European lawmakers approved on Tuesday (12 September) a new security of gas regulation, which includes a solidarity principle in case of supply disruptions and will make it more difficult for other countries to “blackmail” the EU’s members.
Member states that are hit by gas supply crises will now be able to count on the aid of neighbouring countries, after MEPs adopted a report on the issue during Tuesday’s plenary session in Strasbourg.
Aimed at preventing “blackmail” of EU countries by external gas suppliers, the new rules mean member states will be obliged to step in and help their afflicted neighbours provide gas to the most vulnerable parts of society, the so-called “protected consumers”.
Climate Commissioner Miguel Arias Cañete, who was a guest at the early morning debate, welcomed the “ambitious but balanced agreement, reached after 14 months: a real record”.
The report’s author, Polish MEP and chair of the energy committee (ITRE) Jerzy Buzek (EPP), thanked Cañete for involving the Maltese Presidency of the Council during the negotiation period, as it “managed to convince a number of member states”.
It builds on common rules on energy deals with third countries, which the Parliament also supported back in March and which was the first piece of Energy Union legislation to be adopted by the Parliament.
Energy Union chief Maroš Šefčovič, reacting to the plenary’s approval, said: “We have delivered on the promise to our citizens that they do not need to fear to be left in the cold in the future, while the industry is kept on hold.”
As well as introducing a new spirit of solidarity, the legislation will also enhance the regional aspect of the Energy Union, as member states will now be banded into seven new regional blocs, specially created for the purposes of energy security, in order to better respond to crises.
Croatian MEP Davor Škrlec (Greens/ EFA) welcomed this focus on regional cooperation and insisted that “Cañete has been given a very powerful tool to use”.
Buzek pointed out that it is an essential part of the new regulation because “90% of European gas crosses at least one border”. He added that “a single country can disrupt supplies but a single country certainly cannot overcome or prevent such disruptions alone”.
However, not all MEPs were as enthusiastic about the new measures. Polish lawmaker Krzysztof Hetman (EPP) raised the issue of Nord Stream 2, a controversial gas pipeline project that would link Russia to Germany, branding it a “threat to energy security”.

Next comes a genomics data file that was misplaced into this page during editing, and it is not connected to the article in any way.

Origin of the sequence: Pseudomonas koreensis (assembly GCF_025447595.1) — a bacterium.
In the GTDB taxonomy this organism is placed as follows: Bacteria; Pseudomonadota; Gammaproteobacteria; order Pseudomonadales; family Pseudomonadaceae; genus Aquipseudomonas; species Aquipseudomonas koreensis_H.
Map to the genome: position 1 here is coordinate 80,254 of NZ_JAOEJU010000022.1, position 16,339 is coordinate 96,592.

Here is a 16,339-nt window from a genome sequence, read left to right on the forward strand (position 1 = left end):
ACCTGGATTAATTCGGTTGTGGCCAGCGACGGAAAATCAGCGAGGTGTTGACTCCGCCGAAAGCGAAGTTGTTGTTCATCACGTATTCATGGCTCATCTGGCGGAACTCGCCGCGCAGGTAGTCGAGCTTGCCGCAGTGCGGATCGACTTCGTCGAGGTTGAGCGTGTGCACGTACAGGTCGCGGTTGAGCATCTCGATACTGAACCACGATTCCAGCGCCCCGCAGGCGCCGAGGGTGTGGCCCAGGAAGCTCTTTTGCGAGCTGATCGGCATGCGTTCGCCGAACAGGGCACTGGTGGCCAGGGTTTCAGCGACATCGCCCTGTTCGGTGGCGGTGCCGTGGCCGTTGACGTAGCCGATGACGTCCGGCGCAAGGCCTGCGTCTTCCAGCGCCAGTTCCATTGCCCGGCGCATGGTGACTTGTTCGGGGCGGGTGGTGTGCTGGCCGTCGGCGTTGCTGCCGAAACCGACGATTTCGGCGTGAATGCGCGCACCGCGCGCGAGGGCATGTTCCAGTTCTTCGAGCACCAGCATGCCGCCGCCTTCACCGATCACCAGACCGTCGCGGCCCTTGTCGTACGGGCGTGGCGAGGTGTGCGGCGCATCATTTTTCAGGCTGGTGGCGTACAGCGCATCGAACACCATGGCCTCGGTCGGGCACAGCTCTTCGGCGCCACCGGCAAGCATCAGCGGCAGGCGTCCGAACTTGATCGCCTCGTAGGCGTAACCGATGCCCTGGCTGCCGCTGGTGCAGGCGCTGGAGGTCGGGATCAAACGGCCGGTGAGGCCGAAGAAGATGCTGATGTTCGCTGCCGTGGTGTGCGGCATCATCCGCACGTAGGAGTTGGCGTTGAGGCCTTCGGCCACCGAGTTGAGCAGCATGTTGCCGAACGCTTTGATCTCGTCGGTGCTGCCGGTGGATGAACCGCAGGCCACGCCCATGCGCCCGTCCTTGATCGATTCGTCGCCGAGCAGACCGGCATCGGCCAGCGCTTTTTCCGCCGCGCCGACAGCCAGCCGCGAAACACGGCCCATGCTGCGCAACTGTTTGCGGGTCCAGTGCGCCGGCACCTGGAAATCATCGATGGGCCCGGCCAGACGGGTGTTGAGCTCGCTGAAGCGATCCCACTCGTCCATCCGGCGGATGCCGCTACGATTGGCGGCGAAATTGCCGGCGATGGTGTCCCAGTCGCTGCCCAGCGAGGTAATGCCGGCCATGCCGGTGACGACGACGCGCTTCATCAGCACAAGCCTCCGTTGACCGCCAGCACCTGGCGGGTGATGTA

Nicola Caputo (S&D group) also insisted that EU policy should promote renewable energies, not fossil fuels, while UKIP MEP Bill Etheridge (EFDD) said there should be more research done into nuclear and fracking technologies, which he called “the fuels of the future”.
Even though the legislation is primarily aimed at limiting the power third countries, particularly Russia, can exert over the EU, a number of MEPs raised issues that are almost entirely of the bloc’s own making.
Irish lawmaker and ITRE member Seán Kelly highlighted how Ireland is currently dependent on the United Kingdom for 90% of its gas and how the island’s only energy link to the EU will disappear in March 2019.
To counter this situation, he urged the EU to continue and increase funding to Projects of Common Interest such as the Shannon LNG facility and the Celtic Interconnector, an undersea cable that will link Ireland to northwest France.
This is not the first time the Union has tried to shield itself from energy crises. After spats between Russia and Ukraine in 2006 and 2009 saw gas supplies cut off to many parts of Europe, the EU adopted the first security of gas regulation in 2010.
That piece of legislation obliged member states to work closely together in order to best prepare for supply disruptions, as well as having in place infrastructure capable of providing reverse flows of gas.
Various Commission stress tests and checks have shown that parts of the bloc still remain vulnerable and the agreement reached today was a direct response to that threat. The adopted text will now be published in the Official Journal of the EU and will enter into force 20 days after publication.